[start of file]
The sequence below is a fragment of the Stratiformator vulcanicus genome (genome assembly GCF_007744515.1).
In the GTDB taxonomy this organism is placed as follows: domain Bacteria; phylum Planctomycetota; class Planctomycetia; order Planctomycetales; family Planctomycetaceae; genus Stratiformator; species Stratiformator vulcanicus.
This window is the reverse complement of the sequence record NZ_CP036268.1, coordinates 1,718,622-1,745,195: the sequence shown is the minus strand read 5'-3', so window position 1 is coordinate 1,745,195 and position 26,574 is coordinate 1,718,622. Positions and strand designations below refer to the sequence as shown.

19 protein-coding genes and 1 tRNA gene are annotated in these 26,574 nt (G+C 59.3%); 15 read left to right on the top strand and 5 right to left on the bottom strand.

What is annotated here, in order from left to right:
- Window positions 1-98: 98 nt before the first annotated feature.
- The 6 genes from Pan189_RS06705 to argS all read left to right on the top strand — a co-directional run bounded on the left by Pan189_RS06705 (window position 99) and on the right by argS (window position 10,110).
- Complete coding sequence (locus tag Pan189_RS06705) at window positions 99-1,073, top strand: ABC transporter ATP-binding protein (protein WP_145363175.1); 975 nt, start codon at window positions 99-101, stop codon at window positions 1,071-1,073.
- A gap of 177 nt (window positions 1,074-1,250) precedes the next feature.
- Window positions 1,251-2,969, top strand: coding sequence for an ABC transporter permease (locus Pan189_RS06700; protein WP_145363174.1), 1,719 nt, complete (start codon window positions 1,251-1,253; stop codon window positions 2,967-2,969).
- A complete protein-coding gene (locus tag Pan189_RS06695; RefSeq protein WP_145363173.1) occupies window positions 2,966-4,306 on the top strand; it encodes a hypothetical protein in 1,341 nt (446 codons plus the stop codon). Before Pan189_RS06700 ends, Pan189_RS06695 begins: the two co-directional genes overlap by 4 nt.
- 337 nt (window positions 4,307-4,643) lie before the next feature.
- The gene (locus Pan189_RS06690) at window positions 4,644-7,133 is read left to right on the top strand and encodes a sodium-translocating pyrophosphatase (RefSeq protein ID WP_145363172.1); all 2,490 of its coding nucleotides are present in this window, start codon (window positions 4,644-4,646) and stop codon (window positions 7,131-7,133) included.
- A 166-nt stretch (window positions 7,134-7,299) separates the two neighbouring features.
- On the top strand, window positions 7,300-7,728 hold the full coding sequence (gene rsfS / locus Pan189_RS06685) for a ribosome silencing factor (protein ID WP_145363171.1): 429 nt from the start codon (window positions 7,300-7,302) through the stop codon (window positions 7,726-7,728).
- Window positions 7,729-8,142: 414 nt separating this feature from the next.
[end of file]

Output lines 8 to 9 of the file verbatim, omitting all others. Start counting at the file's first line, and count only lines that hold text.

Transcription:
- Complete coding sequence (locus tag Pan189_RS06705) at window positions 99-1,073, top strand: ABC transporter ATP-binding protein (protein WP_145363175.1); 975 nt, start codon at window positions 99-101, stop codon at window positions 1,071-1,073.
- A gap of 177 nt (window positions 1,074-1,250) precedes the next feature.